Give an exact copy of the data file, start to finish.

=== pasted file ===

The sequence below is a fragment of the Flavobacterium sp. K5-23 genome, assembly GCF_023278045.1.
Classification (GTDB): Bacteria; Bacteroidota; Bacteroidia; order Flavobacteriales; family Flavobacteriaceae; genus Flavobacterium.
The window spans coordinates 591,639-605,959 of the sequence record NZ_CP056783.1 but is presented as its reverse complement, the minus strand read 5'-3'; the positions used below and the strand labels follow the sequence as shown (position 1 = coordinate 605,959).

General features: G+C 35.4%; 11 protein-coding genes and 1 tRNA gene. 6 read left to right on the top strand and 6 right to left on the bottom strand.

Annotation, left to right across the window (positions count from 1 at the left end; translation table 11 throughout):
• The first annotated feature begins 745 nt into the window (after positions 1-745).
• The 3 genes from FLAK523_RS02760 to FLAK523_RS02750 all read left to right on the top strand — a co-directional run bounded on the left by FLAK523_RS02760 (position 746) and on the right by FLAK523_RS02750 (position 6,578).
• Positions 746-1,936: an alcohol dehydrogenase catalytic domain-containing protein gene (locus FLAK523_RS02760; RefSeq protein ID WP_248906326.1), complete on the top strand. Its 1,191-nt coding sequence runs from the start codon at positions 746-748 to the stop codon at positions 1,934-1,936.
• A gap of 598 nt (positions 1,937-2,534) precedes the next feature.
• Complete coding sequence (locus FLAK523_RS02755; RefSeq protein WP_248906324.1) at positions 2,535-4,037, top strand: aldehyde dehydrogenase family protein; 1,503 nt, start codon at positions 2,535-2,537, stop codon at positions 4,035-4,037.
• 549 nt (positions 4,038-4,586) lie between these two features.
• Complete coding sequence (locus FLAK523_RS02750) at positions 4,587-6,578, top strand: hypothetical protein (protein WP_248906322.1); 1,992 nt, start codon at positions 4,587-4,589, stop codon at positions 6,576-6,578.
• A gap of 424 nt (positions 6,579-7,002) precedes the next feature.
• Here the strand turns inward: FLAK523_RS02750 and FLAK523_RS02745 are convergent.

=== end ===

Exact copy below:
The sequence below is a fragment of the Flavobacterium sp. K5-23 genome, assembly GCF_023278045.1.
Classification (GTDB): Bacteria; Bacteroidota; Bacteroidia; order Flavobacteriales; family Flavobacteriaceae; genus Flavobacterium.
The window spans coordinates 591,639-605,959 of the sequence record NZ_CP056783.1 but is presented as its reverse complement, the minus strand read 5'-3'; the positions used below and the strand labels follow the sequence as shown (position 1 = coordinate 605,959).

General features: G+C 35.4%; 11 protein-coding genes and 1 tRNA gene. 6 read left to right on the top strand and 6 right to left on the bottom strand.

Annotation, left to right across the window (positions count from 1 at the left end; translation table 11 throughout):
• The first annotated feature begins 745 nt into the window (after positions 1-745).
• The 3 genes from FLAK523_RS02760 to FLAK523_RS02750 all read left to right on the top strand — a co-directional run bounded on the left by FLAK523_RS02760 (position 746) and on the right by FLAK523_RS02750 (position 6,578).
• Positions 746-1,936: an alcohol dehydrogenase catalytic domain-containing protein gene (locus FLAK523_RS02760; RefSeq protein ID WP_248906326.1), complete on the top strand. Its 1,191-nt coding sequence runs from the start codon at positions 746-748 to the stop codon at positions 1,934-1,936.
• A gap of 598 nt (positions 1,937-2,534) precedes the next feature.
• Complete coding sequence (locus FLAK523_RS02755; RefSeq protein WP_248906324.1) at positions 2,535-4,037, top strand: aldehyde dehydrogenase family protein; 1,503 nt, start codon at positions 2,535-2,537, stop codon at positions 4,035-4,037.
• 549 nt (positions 4,038-4,586) lie between these two features.
• Complete coding sequence (locus FLAK523_RS02750) at positions 4,587-6,578, top strand: hypothetical protein (protein WP_248906322.1); 1,992 nt, start codon at positions 4,587-4,589, stop codon at positions 6,576-6,578.
• A gap of 424 nt (positions 6,579-7,002) precedes the next feature.
• Here the strand turns inward: FLAK523_RS02750 and FLAK523_RS02745 are convergent.